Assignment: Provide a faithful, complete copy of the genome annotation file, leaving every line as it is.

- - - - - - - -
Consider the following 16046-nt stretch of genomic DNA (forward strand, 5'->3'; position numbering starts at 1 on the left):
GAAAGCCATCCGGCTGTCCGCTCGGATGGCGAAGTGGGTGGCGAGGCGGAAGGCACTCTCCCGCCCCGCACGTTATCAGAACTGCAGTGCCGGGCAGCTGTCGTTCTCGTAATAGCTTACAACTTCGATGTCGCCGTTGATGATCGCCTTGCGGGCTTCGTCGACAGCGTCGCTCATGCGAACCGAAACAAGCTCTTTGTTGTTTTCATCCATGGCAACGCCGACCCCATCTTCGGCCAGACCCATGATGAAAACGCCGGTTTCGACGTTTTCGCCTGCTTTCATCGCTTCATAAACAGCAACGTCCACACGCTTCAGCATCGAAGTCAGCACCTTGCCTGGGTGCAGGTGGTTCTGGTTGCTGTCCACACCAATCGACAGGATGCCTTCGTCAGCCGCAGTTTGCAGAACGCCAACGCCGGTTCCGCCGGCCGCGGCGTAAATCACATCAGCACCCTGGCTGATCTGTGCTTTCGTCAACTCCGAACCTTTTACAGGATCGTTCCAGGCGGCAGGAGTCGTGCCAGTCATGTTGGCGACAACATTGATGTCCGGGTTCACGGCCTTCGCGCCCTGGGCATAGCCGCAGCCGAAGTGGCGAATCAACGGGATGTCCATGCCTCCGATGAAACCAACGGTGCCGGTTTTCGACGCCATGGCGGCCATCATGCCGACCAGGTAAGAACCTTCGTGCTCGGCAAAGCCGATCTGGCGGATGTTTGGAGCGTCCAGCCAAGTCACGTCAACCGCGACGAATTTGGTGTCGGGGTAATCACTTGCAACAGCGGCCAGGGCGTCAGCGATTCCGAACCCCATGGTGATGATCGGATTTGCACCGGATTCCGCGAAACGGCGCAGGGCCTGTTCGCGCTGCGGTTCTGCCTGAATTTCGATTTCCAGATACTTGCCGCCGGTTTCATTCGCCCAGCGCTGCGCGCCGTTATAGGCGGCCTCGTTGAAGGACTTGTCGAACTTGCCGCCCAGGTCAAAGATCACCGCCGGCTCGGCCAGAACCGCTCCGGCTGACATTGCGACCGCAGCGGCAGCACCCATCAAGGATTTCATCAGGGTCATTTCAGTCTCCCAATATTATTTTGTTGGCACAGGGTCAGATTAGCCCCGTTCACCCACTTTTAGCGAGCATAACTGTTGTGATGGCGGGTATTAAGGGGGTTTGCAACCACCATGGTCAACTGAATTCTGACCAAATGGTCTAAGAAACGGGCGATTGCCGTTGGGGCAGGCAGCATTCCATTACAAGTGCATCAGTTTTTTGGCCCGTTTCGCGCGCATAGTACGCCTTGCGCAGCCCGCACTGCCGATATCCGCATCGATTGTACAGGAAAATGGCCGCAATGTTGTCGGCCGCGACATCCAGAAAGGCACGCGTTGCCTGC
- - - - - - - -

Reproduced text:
Consider the following 16046-nt stretch of genomic DNA (forward strand, 5'->3'; position numbering starts at 1 on the left):
GAAAGCCATCCGGCTGTCCGCTCGGATGGCGAAGTGGGTGGCGAGGCGGAAGGCACTCTCCCGCCCCGCACGTTATCAGAACTGCAGTGCCGGGCAGCTGTCGTTCTCGTAATAGCTTACAACTTCGATGTCGCCGTTGATGATCGCCTTGCGGGCTTCGTCGACAGCGTCGCTCATGCGAACCGAAACAAGCTCTTTGTTGTTTTCATCCATGGCAACGCCGACCCCATCTTCGGCCAGACCCATGATGAAAACGCCGGTTTCGACGTTTTCGCCTGCTTTCATCGCTTCATAAACAGCAACGTCCACACGCTTCAGCATCGAAGTCAGCACCTTGCCTGGGTGCAGGTGGTTCTGGTTGCTGTCCACACCAATCGACAGGATGCCTTCGTCAGCCGCAGTTTGCAGAACGCCAACGCCGGTTCCGCCGGCCGCGGCGTAAATCACATCAGCACCCTGGCTGATCTGTGCTTTCGTCAACTCCGAACCTTTTACAGGATCGTTCCAGGCGGCAGGAGTCGTGCCAGTCATGTTGGCGACAACATTGATGTCCGGGTTCACGGCCTTCGCGCCCTGGGCATAGCCGCAGCCGAAGTGGCGAATCAACGGGATGTCCATGCCTCCGATGAAACCAACGGTGCCGGTTTTCGACGCCATGGCGGCCATCATGCCGACCAGGTAAGAACCTTCGTGCTCGGCAAAGCCGATCTGGCGGATGTTTGGAGCGTCCAGCCAAGTCACGTCAACCGCGACGAATTTGGTGTCGGGGTAATCACTTGCAACAGCGGCCAGGGCGTCAGCGATTCCGAACCCCATGGTGATGATCGGATTTGCACCGGATTCCGCGAAACGGCGCAGGGCCTGTTCGCGCTGCGGTTCTGCCTGAATTTCGATTTCCAGATACTTGCCGCCGGTTTCATTCGCCCAGCGCTGCGCGCCGTTATAGGCGGCCTCGTTGAAGGACTTGTCGAACTTGCCGCCCAGGTCAAAGATCACCGCCGGCTCGGCCAGAACCGCTCCGGCTGACATTGCGACCGCAGCGGCAGCACCCATCAAGGATTTCATCAGGGTCATTTCAGTCTCCCAATATTATTTTGTTGGCACAGGGTCAGATTAGCCCCGTTCACCCACTTTTAGCGAGCATAACTGTTGTGATGGCGGGTATTAAGGGGGTTTGCAACCACCATGGTCAACTGAATTCTGACCAAATGGTCTAAGAAACGGGCGATTGCCGTTGGGGCAGGCAGCATTCCATTACAAGTGCATCAGTTTTTTGGCCCGTTTCGCGCGCATAGTACGCCTTGCGCAGCCCGCACTGCCGATATCCGCATCGATTGTACAGGAAAATGGCCGCAATGTTGTCGGCCGCGACATCCAGAAAGGCACGCGTTGCCTGC